When is it going to get easy?  I just want our life back.  How come I can't get her regulated?  I have us on a schedule and I thought it would be automatic.  This is never going to be easy.

The thing is that none of those terms exist.  Not in our world anyway.  And that is truly the sad truth of living with type 1 diabetes.  While our friends outside our world find reprieves by taking a pill or walking around the block or even going on the dreaded schedule, none of that works for us.

We just simply try to the best we can and we never, ever give up trying.

Man, that is depressing.

You are probably wondering why I am even bringing it up.  After all, this is a lesson that we had to learn over five years ago.  So why now?

Well, my youngest daughter missed two more days of school due to strep throat.   Almost as soon as the penicillin entered her body, she started to feel better, but as she was still contagious to her classmates, I opted to keep her home.  (insert "your welcome" to the remain 25 sets of parents!)  To fill our time, we played Jenga.  A whole lot of Jenga. 

After a few games, I noticed that she was placing her blocks as carefully as she did for the first game.  This was in spite of the fact that she was very clear on the end result; eventually there would be a tumble of blocks onto the table. 

But she didn't care.  It was important enough for her to keep trying to stack those blocks, even though they wouldn't be regulated, scheduled, easy or even automatically able to stay up on the tower.  She didn't care about the crash or the tumble or having to clean the pieces up once again. 

All she cared about was the fun along the journey and having special time with her mom.  And maybe a little bit about the potential to have a small victory against those silly blocks.

And you know what?  That's what I care about too.  Even though none of this is easy and we have moments where everything crashes down on us, I care about my family more than enough to overlook those moments. 

I want all of us to enjoy our journey and our life and to look back with pride and happiness for what we have accomplished.

And I want to beat type 1 diabetes too.

Saturday, March 3, 2012

Diabetes Craft Project - Bling Your Log Book!

Since our last craft project where we showed you how to bling your infusion site, the Naturally Sweet Sisters wanted to share another easy and fun way to do a bit of crafting with a log book. 

Each year, our little ladies start a new log book which we fill with print-outs from their Animas Ping, Dexcom CGMs and endocrinology appointment paperwork.  Every ditto, copy or interesting article also goes into the binder, making for a very easy reference system for each daughter's type 1 diabetes information.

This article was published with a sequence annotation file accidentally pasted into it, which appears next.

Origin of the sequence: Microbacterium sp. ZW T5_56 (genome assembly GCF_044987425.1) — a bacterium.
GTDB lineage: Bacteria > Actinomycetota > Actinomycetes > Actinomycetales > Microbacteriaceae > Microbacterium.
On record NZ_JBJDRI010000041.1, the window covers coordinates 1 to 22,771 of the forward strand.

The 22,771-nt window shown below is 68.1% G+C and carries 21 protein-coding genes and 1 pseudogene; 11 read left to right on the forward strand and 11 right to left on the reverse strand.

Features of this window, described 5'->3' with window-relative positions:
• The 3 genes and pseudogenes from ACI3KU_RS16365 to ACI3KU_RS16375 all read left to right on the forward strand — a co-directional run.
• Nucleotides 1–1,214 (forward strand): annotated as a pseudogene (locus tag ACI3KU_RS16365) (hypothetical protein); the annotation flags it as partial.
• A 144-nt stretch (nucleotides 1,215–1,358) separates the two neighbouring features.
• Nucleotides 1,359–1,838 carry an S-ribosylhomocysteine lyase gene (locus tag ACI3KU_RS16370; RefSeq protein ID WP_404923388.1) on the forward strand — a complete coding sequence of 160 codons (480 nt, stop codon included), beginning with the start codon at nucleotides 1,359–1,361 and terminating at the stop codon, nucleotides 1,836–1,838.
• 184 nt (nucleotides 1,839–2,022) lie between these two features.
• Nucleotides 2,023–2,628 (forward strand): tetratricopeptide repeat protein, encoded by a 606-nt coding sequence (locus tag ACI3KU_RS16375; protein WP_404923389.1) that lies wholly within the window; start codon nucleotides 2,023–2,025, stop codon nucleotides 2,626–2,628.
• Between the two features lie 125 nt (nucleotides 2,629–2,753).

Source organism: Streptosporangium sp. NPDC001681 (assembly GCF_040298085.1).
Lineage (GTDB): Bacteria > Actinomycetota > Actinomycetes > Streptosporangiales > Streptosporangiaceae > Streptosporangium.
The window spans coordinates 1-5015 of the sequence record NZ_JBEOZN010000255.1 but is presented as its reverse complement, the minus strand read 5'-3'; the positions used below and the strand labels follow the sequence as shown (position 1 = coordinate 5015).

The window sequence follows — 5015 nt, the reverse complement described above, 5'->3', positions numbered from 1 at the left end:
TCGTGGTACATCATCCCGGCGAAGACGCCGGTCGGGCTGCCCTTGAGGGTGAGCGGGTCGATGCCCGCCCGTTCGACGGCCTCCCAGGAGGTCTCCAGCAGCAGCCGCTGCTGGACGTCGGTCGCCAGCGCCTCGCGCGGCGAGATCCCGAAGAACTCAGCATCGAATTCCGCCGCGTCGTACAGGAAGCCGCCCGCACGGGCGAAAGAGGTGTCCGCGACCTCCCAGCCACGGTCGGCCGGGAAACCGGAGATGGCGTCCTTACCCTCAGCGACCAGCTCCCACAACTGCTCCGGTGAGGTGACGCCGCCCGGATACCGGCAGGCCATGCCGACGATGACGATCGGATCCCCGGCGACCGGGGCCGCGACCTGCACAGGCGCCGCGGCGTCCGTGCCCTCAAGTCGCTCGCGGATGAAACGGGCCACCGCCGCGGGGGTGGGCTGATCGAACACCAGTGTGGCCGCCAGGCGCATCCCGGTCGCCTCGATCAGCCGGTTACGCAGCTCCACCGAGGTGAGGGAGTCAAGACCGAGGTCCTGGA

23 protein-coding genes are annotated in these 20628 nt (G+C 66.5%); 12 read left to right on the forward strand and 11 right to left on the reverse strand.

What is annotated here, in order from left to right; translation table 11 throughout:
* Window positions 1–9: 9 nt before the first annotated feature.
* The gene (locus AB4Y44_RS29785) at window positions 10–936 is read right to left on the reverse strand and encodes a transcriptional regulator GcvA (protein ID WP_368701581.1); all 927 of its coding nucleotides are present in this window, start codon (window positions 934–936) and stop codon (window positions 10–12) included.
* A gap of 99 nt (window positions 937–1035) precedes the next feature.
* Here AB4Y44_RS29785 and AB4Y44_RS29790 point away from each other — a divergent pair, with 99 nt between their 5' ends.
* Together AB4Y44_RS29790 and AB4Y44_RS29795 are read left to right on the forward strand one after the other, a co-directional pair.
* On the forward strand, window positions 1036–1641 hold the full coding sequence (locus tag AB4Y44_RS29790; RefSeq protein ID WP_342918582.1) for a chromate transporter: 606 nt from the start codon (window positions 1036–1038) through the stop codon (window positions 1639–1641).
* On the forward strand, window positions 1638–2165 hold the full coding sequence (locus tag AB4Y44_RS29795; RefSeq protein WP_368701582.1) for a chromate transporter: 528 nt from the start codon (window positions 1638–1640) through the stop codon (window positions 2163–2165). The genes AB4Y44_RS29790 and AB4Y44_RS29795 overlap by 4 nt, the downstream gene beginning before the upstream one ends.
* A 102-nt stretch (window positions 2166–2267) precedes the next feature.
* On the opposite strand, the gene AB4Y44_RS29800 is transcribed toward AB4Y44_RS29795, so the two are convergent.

As important as that medical information can be, it is also rather boring.  To jazz it up, the girls love to decorate their binders with stickers.  It helps us not only to know to be able to easily identify each daughters information, but it also makes it fun and much more interesting.  Even the clinic looks forward to seeing what the girls have come up with. 

For this project, I try to save and set aside stickers from all of our doctor appointments, the daily junk mail, the dollar store and any birthday goodie bags the kids receive, with the big reveal on the binder decorating day.

For this simple and fun project, all you need is:

New 3-ring Binder
Label maker or name stickers for clearly identifying the owner/child on the outside binder.  Ofcourse, you might not have to worry about this if you only have one family member living with type 1 diabetes.

An optional idea that the girls came up with is to use a magazine to cut-out favorite things and glue on.  You can also buy a white binder and go crazy with Sharpies.  The girls thought this would be fun to do during the "very boring time of adults talking" at an endrocrinology appointment.

In any case, go crazy and have fun.  One neat part of having a customized log book is that it also is a personalized record of your child's interests as they grow older.  While our once Elmo loving daughter is not as interested in cartoon charactors, she loves to look back at her folders and remember how much she did enjoy Sesame Street. 

And I love that by chance, we have discovered another way to make living with type 1 diabetes a little bit more sweet.